Toronto-based Slang Worldwide Inc. (CNSX: SLNG) (OTCQB: SLGWF) posted earnings results that flex its strategic partnerships and the expansion of its product sales channels.
The cannabis consumer packaged goods giant released its financial results for the three and full-year ended Dec. 31, 2022.
The company generated positive operational cash flow in the fourth quarter of 2022 and again in the first quarter of 2023, marking two consecutive quarters of positive operational cash flow for the first time in the company’s history.
Revenue from continuing operations for the full-year 2022 was $38.19 million, up 1% over the year, driven by a full year of revenue from its High Fidelity dispensary in Vermont, which offers “premium cannabis, coffee, and conversation in a relaxed atmosphere.”
The gains were offset by a reduction in revenue due to two factors:
- The company’s shift from Oregon being a core market to an emerging one, which means that the it was no longer a primary focus for the company, resulting in a decline in revenue generated from that market.
- Second, there was a decrease in sales in the company’s other emerging markets.
Annual adjusted gross profit was $17.62 million, a 22% increase over the previous year, while adjusted EBITDA improved to a loss of $3.65 million in the full-year 2022 from a loss of $5.63 million in the prior year.
In a statement, CEO John Moynan attributed the company’s financial success to consolidating its supply chain and streamlining operations across core and emerging markets. Slang achieved cash flow positivity in October 2022 for the first time in its history and plans to drive revenue growth in its most profitable channels.
“We will further build upon our successful partnership model to enter new emerging markets in a capital-efficient manner, strategically positioning our brands at the forefront of the industry and Slang for continued growth,” Moynan added.
Slang’s success in Vermont was due to pent-up, organic excitement in the state as adult-use recreational sales came online last October.
The CEO also pointed to its brand portfolio, particularly O.pen, which Moynan said is the top-selling vape cartridge product in Colorado (229% sales rise from August 2022 to September 2022). The company plans to expand its market share through product sales channels such as THC-free goods and will enter new emerging markets in a “capital-efficient” manner.
The company’s operational highlights in 2022 included opening its Ceres Collaborative dispensary in Vermont, where licensees are only allowed one retail spot each. Slang also is expanding into new markets such as Michigan and Maryland, and is launching Alchemy Naturals Edibles in Colorado.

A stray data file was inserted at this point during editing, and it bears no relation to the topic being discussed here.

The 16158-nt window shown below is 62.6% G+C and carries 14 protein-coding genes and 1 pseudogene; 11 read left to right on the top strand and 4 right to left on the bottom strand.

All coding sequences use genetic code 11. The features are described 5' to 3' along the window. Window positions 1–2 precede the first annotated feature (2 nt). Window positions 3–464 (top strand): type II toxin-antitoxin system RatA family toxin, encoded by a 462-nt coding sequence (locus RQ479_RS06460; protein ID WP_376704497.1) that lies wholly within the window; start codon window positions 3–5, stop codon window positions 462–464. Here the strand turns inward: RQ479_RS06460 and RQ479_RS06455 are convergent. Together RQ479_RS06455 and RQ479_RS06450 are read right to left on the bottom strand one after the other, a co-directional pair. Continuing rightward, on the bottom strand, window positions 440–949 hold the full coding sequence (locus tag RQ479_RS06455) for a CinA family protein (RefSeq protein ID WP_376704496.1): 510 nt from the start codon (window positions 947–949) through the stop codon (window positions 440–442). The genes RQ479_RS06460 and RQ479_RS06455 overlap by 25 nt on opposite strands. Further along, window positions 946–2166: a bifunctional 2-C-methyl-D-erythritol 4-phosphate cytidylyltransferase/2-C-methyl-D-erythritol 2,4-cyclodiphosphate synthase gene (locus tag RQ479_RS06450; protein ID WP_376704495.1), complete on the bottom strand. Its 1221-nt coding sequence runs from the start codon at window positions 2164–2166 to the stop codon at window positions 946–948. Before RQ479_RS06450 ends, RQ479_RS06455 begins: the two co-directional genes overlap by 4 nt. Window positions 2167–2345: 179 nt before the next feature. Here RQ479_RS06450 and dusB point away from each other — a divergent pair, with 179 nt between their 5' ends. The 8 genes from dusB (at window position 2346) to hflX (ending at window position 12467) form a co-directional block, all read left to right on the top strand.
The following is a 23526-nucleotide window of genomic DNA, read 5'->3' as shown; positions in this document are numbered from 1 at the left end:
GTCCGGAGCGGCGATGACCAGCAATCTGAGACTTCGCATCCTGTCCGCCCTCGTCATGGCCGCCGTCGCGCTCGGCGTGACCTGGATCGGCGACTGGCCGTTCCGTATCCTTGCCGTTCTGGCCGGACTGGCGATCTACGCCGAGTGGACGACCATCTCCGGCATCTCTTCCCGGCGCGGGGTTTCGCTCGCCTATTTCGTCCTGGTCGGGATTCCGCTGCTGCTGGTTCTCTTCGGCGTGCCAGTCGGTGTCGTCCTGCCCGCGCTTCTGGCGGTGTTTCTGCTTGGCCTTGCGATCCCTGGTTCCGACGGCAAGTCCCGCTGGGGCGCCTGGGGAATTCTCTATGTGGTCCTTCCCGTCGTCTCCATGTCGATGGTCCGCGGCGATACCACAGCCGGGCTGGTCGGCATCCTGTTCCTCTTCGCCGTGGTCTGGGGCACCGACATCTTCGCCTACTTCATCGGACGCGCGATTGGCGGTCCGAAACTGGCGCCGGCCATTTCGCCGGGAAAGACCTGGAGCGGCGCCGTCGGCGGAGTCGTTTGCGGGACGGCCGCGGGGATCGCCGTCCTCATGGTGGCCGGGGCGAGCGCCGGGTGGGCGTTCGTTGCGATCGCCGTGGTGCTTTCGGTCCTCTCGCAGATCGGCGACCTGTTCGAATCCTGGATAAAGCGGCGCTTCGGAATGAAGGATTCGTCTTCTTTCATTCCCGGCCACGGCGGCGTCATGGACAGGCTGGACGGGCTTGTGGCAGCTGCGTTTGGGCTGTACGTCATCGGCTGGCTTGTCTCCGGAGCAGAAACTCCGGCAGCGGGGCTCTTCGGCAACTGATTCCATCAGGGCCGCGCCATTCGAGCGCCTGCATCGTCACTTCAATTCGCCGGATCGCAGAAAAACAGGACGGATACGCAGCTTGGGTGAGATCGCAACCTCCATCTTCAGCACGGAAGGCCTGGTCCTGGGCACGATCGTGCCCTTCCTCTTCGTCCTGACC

In the fourth quarter, revenue from operations was $11.78 million, a 33% increase over the year, driven by core market sales in Colorado and Vermont.
Ceres Collaborative was one of three adult-use cannabis shops that opened in Vermont on Oct. 1. Slang has a recreational store in Burlington and three medical-only dispensaries operating under the name CeresMED.
Other shops are expected to join the market soon, and the landscape will change significantly in the next six months. The state has received around 35 retail applications, and most or all of them are expected to be licensed and operational at some point. The timing and locations of these new shops remain unknown.
When Slang acquired High Fidelity – now the parent company of Ceres Natural Remedies CBD, Champlain Valley Dispensary, and Southern Vermont Wellness – in 2021, the takeover raised concerns among critics who believed the local Vermont cannabis markets should be led by Vermont-based companies and small farms, rather than out-of-state conglomerates.
The Vermont Growers Association at the time issued a statement arguing that the deal would mean there would no longer be a local Vermont-based license holder in the medical market, nor a Vermont-based company eligible for the recreational license. The limited license type, outlined in Act 164, was designed to lead the emerging adult-use market.
Slang’s acquisition included a 28,000 square-foot indoor production facility with an expansion of 50,000 square feet by the time the adult-use rollout finally came around. Critics have argued that the large-scale production is inappropriate for Vermont, potentially leading to market saturation and threatening the viability of the adult-use market.
Moreover, the association and others have posited that highly-capitalized cannabis companies with a history of undervaluing products could pose a risk to smaller businesses that cannot absorb losses as easily.